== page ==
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CentOS 6.9 showed the following CPU flags in /proc/cpuinfo:

fpu vme de pse tsc msr pae mce cx8 apic sep mtrr pge mca cmov pat pse36 clflush mmx fxsr sse sse2 ss syscall nx pdpe1gb rdtscp lm constant_tsc up rep_good unfair_spinlock pni pclmulqdq ssse3 fma cx16 pcid sse4_1 sse4_2 x2apic movbe popcnt tsc_deadline_timer aes xsave avx f16c rdrand hypervisor lahf_lm abm 3dnowprefetch arat xsaveopt fsgsbase bmi1 hle avx2 smep bmi2 erms invpcid rtm rdseed adx

I reinstalled CentOS 7.5 on the same machine, and got

fpu vme de pse tsc msr pae mce cx8 apic sep mtrr pge mca cmov pat pse36 clflush mmx fxsr sse sse2 ss syscall nx pdpe1gb rdtscp lm constant_tsc rep_good nopl eagerfpu pni pclmulqdq ssse3 fma cx16 pcid sse4_1 sse4_2 x2apic movbe popcnt tsc_deadline_timer aes xsave avx f16c rdrand hypervisor lahf_lm abm 3dnowprefetch fsgsbase bmi1 hle avx2 smep bmi2 erms invpcid rtm mpx rdseed adx smap xsaveopt xsavec xgetbv1 arat

Why they are different?

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You’re running a newer kernel (3.10 with many patches on CentOS 7, compared to 2.6.32 with many patches on CentOS 6), which has slightly different flags — somewhat confusingly, the flags listed in /proc/cpuinfo don’t only represent CPU features; even if they did, a given kernel can only know about features which existed when it was written, so an older kernel running on a newer CPU will miss features which the CPU supports. The differences correspond to kernel features which were added or removed, or CPU features which didn’t exist when your old kernel was written, and which your newer kernel now knows about.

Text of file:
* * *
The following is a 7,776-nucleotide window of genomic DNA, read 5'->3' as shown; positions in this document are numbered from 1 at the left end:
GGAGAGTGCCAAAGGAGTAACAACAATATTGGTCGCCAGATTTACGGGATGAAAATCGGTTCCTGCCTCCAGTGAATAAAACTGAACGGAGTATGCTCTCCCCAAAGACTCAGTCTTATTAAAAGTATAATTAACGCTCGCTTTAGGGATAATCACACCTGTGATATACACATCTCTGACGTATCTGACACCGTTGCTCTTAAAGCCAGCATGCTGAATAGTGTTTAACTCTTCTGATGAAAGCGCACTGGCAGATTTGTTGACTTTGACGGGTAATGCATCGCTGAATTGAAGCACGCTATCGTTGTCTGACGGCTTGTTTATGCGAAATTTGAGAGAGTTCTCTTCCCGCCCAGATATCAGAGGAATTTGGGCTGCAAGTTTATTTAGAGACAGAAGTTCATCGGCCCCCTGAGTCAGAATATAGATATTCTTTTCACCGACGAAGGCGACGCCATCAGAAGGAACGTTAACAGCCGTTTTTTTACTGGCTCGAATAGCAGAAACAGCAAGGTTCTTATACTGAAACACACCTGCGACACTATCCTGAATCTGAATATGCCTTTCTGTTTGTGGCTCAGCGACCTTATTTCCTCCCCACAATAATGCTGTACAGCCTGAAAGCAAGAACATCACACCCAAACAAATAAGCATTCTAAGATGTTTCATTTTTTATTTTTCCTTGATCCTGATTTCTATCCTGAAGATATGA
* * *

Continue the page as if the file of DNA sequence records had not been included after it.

You’ve “lost” the following flags:

  • up (an SMP kernel was booted on a single processor)
  • unfair_spinlock (unfair paravirtualised spinlocks)

and gained the following:

  • nopl (the CPU supports NOPL instructions; this is a synthetic flag added in 2.6.27, I’m not sure why your CentOS 6 kernel didn’t show it)
  • eagerfpu (non-lazy FPU restore; added in 3.6, removed in 4.8)
  • mpx (memory protection extension; detected since 3.13)
  • smap (supervisor mode access prevention; detected since 3.6)
  • xsavec (one of the extended state flags; detected since 3.15)
  • xgetbv1 (another of the extended state flags; detected since 3.15)

See also What do the flags in /proc/cpuinfo mean?

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